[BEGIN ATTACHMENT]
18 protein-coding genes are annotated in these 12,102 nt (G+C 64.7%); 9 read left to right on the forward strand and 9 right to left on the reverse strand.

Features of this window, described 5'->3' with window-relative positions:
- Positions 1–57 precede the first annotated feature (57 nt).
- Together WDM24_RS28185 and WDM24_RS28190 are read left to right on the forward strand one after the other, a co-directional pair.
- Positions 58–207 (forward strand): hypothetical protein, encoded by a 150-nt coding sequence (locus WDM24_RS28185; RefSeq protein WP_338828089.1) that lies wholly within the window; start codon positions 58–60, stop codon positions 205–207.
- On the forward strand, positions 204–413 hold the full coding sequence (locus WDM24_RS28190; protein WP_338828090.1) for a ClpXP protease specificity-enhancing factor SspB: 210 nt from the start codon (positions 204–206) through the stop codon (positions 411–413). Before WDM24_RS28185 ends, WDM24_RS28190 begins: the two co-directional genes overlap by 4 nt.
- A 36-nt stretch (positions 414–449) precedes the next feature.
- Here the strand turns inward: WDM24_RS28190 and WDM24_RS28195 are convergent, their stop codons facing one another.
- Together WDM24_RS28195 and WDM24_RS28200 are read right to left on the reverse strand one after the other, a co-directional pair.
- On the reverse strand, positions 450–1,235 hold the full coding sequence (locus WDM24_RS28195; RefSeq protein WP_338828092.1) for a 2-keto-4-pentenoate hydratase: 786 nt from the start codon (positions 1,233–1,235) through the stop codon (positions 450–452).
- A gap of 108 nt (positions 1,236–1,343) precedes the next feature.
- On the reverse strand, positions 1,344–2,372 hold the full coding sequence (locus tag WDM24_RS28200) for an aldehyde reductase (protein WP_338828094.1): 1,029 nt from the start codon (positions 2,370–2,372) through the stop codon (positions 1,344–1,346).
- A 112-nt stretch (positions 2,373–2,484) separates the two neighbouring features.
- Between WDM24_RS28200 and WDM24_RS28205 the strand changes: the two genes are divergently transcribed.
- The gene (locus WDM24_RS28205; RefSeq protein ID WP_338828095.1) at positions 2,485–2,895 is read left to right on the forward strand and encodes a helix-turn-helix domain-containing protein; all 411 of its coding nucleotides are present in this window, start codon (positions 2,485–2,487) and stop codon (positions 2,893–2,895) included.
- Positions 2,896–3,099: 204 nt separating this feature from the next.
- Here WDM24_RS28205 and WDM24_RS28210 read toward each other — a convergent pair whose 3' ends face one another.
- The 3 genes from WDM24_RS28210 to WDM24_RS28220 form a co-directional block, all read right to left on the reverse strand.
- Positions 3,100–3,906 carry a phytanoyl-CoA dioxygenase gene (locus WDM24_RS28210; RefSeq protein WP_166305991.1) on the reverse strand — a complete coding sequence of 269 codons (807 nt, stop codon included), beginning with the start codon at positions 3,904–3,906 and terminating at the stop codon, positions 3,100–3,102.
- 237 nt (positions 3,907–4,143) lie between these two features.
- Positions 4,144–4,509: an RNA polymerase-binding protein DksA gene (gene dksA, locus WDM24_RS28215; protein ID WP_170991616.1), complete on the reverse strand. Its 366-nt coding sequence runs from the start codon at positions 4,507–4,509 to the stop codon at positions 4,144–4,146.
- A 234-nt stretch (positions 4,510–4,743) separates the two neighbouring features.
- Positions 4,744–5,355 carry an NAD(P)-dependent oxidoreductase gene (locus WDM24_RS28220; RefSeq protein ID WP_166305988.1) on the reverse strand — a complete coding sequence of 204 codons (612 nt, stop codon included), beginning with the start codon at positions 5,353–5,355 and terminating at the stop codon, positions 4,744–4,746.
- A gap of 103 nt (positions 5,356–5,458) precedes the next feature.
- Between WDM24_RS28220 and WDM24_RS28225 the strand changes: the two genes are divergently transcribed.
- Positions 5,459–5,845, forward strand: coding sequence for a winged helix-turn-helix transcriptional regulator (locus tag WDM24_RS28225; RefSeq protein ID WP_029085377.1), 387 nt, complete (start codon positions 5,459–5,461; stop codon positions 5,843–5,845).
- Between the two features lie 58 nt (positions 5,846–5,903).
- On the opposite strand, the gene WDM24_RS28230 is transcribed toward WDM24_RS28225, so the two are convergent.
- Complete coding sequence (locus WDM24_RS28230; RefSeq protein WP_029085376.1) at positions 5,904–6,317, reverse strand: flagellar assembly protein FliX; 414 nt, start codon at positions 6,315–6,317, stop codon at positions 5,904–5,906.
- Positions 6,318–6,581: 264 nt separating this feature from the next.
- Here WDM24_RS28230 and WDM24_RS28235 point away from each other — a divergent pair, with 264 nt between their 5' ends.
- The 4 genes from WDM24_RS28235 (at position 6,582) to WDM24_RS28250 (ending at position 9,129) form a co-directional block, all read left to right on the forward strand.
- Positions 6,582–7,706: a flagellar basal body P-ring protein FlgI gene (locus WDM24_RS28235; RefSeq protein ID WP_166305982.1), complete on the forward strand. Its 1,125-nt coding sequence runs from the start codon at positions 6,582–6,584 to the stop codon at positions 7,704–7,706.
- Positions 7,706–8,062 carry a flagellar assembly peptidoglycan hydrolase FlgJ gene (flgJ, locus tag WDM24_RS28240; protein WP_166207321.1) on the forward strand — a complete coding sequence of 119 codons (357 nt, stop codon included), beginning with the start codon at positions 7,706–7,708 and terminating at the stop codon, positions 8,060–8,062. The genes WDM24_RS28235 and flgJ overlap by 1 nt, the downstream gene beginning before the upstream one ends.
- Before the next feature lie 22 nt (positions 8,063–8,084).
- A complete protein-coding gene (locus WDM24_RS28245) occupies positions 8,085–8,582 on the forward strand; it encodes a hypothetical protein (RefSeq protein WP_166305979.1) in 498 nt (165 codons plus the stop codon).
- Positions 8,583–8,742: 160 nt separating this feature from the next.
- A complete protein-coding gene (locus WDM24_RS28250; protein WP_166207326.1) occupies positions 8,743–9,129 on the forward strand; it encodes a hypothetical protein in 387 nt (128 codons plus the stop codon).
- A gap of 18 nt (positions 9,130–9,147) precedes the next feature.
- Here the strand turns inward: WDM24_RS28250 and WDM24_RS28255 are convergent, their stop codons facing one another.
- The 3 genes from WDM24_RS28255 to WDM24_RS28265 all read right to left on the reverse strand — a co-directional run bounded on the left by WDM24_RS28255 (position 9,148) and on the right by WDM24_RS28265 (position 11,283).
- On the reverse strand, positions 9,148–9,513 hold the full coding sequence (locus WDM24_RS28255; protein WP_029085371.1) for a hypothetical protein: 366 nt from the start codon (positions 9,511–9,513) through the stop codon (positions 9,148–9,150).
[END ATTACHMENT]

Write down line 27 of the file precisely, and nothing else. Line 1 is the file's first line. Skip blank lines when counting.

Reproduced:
- Between the two features lie 58 nt (positions 5,846–5,903).